In this week’s Parsha Tzav, we learn about the components of a Korban Todah, the Thanksgiving offering:
"If he is bringing it as a thanksgiving offering, he shall offer, along with the thanksgiving offering unleavened loaves mixed with oil, unleavened wafers anointed with oil, and scalded flour mixed with oil. (Vayikra 7:12)"
Rashi tells us that such a korban would be given if a person was released from prison, safely returned from a sea voyage, crossed a desert, or recovered from an illness. (Nowadays, we say Birkat HaGomel.) Rashi also tells us that the bread offered can only be eaten on the day that it was offered and the following night.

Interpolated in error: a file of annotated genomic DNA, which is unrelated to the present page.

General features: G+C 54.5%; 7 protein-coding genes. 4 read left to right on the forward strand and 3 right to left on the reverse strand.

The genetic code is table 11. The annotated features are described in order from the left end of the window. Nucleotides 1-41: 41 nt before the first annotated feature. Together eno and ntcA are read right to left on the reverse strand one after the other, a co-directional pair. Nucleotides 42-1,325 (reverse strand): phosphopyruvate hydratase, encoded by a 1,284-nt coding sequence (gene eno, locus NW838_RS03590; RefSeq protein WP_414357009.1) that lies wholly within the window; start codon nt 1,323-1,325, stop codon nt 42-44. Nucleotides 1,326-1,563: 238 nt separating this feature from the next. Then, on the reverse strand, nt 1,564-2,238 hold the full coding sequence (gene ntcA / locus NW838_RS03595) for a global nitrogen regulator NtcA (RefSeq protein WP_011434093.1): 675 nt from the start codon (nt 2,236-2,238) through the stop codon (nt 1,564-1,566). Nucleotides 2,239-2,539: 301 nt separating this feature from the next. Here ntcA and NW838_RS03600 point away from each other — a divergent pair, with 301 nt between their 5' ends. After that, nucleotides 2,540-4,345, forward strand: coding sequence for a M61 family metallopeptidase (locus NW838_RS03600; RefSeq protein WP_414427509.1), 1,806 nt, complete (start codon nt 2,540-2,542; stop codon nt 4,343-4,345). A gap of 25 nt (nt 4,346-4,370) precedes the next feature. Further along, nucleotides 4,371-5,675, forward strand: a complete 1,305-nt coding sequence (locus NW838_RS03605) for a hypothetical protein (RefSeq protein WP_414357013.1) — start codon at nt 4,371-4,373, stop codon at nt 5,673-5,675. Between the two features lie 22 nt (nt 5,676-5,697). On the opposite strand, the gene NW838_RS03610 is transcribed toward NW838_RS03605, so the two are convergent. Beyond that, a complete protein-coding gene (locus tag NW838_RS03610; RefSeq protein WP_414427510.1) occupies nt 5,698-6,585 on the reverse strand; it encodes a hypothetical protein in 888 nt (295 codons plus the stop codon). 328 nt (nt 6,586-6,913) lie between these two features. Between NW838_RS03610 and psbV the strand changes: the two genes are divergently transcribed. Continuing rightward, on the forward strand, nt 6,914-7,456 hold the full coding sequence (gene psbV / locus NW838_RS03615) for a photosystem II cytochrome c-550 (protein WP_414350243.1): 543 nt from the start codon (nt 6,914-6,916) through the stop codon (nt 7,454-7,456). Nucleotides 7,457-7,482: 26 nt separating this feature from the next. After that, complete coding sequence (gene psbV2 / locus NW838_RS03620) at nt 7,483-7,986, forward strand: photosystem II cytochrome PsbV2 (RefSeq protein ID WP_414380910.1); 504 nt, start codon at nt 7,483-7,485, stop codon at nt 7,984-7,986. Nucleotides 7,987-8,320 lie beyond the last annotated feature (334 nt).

Why is there such a short window of time to eat the bread?
The Sforno explains that the purpose of the short time period is to guarantee that the person bringing the sacrifice will share the bread and publicize what happened to him. This provides a valuable lesson for us. When we experience Hashem’s kindness, it is important for us to spread the news and share the joy.
Judaic Studies Teacher